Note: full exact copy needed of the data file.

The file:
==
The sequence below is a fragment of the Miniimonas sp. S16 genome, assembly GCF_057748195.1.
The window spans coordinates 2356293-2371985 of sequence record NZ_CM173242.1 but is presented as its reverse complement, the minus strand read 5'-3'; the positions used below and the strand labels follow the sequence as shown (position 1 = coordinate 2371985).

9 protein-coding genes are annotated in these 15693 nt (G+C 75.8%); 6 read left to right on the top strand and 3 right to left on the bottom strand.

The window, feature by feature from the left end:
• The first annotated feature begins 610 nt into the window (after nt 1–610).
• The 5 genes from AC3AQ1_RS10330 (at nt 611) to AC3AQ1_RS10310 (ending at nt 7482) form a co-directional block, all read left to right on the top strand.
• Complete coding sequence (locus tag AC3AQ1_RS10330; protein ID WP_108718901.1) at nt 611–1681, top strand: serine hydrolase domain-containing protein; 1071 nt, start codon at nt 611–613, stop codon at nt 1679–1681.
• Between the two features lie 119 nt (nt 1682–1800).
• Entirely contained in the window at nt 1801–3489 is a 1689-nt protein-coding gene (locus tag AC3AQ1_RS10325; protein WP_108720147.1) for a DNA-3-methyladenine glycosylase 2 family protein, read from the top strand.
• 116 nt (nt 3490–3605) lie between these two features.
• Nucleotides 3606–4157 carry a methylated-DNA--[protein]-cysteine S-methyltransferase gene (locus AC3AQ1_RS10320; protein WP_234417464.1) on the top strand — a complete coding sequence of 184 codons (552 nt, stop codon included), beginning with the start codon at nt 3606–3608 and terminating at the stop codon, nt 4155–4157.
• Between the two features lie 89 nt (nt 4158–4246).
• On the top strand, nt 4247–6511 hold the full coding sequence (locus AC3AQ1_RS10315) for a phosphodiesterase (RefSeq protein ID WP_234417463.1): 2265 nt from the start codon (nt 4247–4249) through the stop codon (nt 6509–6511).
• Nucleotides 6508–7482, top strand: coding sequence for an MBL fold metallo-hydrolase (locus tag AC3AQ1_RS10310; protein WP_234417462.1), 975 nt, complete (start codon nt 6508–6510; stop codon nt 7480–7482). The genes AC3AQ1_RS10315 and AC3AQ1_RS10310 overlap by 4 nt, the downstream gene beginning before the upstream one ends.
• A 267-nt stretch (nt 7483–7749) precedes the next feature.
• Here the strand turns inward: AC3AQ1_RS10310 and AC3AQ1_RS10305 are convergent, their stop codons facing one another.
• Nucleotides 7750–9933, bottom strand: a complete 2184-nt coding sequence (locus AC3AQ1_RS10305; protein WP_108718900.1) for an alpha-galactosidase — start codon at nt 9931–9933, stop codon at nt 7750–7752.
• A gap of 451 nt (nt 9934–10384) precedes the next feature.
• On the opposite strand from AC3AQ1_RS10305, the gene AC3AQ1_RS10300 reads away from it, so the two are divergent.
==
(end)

The sequence below is a fragment of the Miniimonas sp. S16 genome, assembly GCF_057748195.1.
The window spans coordinates 2356293-2371985 of sequence record NZ_CM173242.1 but is presented as its reverse complement, the minus strand read 5'-3'; the positions used below and the strand labels follow the sequence as shown (position 1 = coordinate 2371985).

9 protein-coding genes are annotated in these 15693 nt (G+C 75.8%); 6 read left to right on the top strand and 3 right to left on the bottom strand.

The window, feature by feature from the left end:
• The first annotated feature begins 610 nt into the window (after nt 1–610).
• The 5 genes from AC3AQ1_RS10330 (at nt 611) to AC3AQ1_RS10310 (ending at nt 7482) form a co-directional block, all read left to right on the top strand.
• Complete coding sequence (locus tag AC3AQ1_RS10330; protein ID WP_108718901.1) at nt 611–1681, top strand: serine hydrolase domain-containing protein; 1071 nt, start codon at nt 611–613, stop codon at nt 1679–1681.
• Between the two features lie 119 nt (nt 1682–1800).
• Entirely contained in the window at nt 1801–3489 is a 1689-nt protein-coding gene (locus tag AC3AQ1_RS10325; protein WP_108720147.1) for a DNA-3-methyladenine glycosylase 2 family protein, read from the top strand.
• 116 nt (nt 3490–3605) lie between these two features.
• Nucleotides 3606–4157 carry a methylated-DNA--[protein]-cysteine S-methyltransferase gene (locus AC3AQ1_RS10320; protein WP_234417464.1) on the top strand — a complete coding sequence of 184 codons (552 nt, stop codon included), beginning with the start codon at nt 3606–3608 and terminating at the stop codon, nt 4155–4157.
• Between the two features lie 89 nt (nt 4158–4246).
• On the top strand, nt 4247–6511 hold the full coding sequence (locus AC3AQ1_RS10315) for a phosphodiesterase (RefSeq protein ID WP_234417463.1): 2265 nt from the start codon (nt 4247–4249) through the stop codon (nt 6509–6511).
• Nucleotides 6508–7482, top strand: coding sequence for an MBL fold metallo-hydrolase (locus tag AC3AQ1_RS10310; protein WP_234417462.1), 975 nt, complete (start codon nt 6508–6510; stop codon nt 7480–7482). The genes AC3AQ1_RS10315 and AC3AQ1_RS10310 overlap by 4 nt, the downstream gene beginning before the upstream one ends.
• A 267-nt stretch (nt 7483–7749) precedes the next feature.
• Here the strand turns inward: AC3AQ1_RS10310 and AC3AQ1_RS10305 are convergent, their stop codons facing one another.
• Nucleotides 7750–9933, bottom strand: a complete 2184-nt coding sequence (locus AC3AQ1_RS10305; protein WP_108718900.1) for an alpha-galactosidase — start codon at nt 9931–9933, stop codon at nt 7750–7752.
• A gap of 451 nt (nt 9934–10384) precedes the next feature.
• On the opposite strand from AC3AQ1_RS10305, the gene AC3AQ1_RS10300 reads away from it, so the two are divergent.